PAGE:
• Sharps Bedroom in Bromley – fpr failing to deliver a bedroom to my parents, then charging a penalty for their non-delivery, then removing that penalty, then reinstating it after agreeing it was wrong, then only finally sorting everything out when the complaint was made on twitter (nothing like the oxygen of publicity to fire up a company’s attention to a customer)

But why is customer service in the UK so poor?

My theory is that a perverse reverse class psychology has taken hold and created a warped and destructive superiority complex.

Forgetting that all businesses are by logical necessity subservient to their customers, British companies seem to feel that because they are experts, they are the ones doing their customers a favour. Since the competition is often little better and changing is such a hassle, they confuse that customer inertia, with customer loyalty. They listen only to positive reviews, and dismiss those that complain as fusspots. In their own eyes, they give great service, and no one can tell them any differently.

How else can you explain the time it takes to catch a waiter’s eye for another drink compared to the speed it takes for them to get you the bill with 12.5% discretionary service already added no matter how bad the service?

Why else would a business have dedicated phone staff to help you make complicated purchases, but require you to post any complaint in writing to head office and wait 28 days for an acknowledgment?

Or the old favourite ‘we are experiencing high call volumes (whatever time you call) please hold on, your call is important to us’, but apparently not important enough to actually pay for more than two Delhi-based call centre staff.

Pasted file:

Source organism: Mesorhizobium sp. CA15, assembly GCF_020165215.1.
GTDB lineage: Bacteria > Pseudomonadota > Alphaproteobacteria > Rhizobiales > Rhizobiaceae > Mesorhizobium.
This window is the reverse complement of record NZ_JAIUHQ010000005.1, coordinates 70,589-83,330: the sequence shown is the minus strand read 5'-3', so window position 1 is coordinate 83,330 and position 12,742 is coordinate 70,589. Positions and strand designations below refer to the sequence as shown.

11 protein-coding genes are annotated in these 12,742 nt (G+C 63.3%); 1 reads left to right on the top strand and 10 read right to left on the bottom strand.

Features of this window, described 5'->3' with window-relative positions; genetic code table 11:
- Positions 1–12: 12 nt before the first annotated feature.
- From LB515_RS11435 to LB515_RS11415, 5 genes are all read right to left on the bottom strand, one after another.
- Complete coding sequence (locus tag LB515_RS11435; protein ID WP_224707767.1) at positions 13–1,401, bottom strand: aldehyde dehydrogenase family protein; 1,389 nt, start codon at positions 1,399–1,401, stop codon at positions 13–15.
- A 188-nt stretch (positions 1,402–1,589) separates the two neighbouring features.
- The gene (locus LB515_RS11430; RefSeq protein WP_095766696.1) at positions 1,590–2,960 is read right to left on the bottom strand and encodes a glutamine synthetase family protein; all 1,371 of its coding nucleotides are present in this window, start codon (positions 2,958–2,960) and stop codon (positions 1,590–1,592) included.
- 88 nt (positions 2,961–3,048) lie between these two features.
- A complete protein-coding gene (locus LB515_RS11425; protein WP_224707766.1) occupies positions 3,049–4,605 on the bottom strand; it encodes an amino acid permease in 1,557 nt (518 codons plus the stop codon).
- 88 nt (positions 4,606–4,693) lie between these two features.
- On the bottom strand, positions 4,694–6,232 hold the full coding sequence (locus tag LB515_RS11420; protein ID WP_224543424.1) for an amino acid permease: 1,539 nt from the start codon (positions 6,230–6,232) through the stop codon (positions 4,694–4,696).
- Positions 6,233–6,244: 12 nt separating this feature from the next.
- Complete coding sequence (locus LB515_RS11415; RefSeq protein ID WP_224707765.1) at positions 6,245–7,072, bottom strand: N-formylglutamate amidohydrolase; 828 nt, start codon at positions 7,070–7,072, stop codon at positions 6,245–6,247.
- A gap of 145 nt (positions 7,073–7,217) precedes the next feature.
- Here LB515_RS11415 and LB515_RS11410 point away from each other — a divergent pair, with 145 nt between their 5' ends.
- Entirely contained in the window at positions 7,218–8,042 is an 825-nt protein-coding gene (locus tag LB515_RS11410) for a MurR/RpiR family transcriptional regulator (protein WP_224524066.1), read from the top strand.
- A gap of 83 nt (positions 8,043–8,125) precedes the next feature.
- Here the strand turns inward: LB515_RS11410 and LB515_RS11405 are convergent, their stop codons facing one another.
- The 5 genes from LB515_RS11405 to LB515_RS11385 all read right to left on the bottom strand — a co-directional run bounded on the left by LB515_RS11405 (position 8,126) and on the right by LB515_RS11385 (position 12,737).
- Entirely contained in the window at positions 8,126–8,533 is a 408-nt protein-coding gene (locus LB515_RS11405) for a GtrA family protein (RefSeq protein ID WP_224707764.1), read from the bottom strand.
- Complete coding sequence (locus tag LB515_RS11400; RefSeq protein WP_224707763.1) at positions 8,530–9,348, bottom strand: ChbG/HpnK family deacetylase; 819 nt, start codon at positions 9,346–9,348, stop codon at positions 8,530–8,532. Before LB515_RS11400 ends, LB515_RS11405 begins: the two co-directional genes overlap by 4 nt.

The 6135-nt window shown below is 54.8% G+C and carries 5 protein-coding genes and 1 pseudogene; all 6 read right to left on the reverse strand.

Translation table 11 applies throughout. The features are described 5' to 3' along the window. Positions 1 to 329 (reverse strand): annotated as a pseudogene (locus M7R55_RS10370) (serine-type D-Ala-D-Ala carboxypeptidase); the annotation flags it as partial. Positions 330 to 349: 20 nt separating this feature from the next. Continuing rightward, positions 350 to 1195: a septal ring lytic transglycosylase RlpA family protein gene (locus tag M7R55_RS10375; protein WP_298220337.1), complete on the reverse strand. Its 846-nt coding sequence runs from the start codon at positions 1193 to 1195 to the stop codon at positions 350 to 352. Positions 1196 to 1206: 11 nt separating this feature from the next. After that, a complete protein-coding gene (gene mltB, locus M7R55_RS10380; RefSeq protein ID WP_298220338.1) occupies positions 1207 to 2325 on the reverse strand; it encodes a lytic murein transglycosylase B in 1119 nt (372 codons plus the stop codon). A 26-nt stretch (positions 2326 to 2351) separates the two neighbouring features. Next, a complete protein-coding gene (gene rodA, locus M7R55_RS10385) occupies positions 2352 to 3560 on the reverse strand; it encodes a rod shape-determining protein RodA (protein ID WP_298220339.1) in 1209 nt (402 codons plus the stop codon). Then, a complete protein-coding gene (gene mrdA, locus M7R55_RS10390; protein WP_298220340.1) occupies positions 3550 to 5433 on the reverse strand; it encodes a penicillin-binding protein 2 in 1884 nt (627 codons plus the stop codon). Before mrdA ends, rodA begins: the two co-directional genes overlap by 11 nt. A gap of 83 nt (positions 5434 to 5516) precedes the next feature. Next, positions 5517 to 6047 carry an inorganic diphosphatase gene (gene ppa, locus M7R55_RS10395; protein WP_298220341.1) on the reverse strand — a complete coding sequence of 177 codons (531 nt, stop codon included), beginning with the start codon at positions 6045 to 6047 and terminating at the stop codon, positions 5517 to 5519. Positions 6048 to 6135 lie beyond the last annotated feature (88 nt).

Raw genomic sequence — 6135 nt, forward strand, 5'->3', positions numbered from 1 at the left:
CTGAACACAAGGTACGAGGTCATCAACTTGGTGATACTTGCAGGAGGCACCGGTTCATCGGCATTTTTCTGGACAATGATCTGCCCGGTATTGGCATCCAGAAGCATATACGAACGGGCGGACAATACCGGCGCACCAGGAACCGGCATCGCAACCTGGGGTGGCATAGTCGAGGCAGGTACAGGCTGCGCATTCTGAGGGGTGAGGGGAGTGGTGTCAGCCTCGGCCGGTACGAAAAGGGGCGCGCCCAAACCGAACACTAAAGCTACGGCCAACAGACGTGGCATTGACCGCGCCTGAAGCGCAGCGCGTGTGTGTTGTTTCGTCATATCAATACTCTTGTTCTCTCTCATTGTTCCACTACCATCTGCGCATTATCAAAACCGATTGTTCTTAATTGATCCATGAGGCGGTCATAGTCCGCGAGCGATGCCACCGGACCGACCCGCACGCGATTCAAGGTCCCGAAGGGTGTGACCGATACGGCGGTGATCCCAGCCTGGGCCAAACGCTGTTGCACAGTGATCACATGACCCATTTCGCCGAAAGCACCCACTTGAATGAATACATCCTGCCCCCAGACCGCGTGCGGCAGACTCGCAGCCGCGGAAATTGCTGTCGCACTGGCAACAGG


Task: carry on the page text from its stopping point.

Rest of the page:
Martin Luther King once said

“If a man is called to be a street sweeper, he should sweep streets even as a Michaelangelo painted, or Beethoven composed music or Shakespeare wrote poetry. He should sweep streets so well that all the hosts of heaven and earth will pause to say, ‘Here lived a great street sweeper who did his job well.”

(Turbo sweeps up in Breakdance movie)

That ethos exists in the US, where the staff seem to take pride in giving great service (and not just because of the tips). I have found it also in Germany (no tip culture), where employees often have a deep knowledge of products, which they use to help customers make better choices. I even experienced it recently with the airport staff at Barcelona (Heathrow take note!)

Sadly, this spirit is seldom found in UK companies.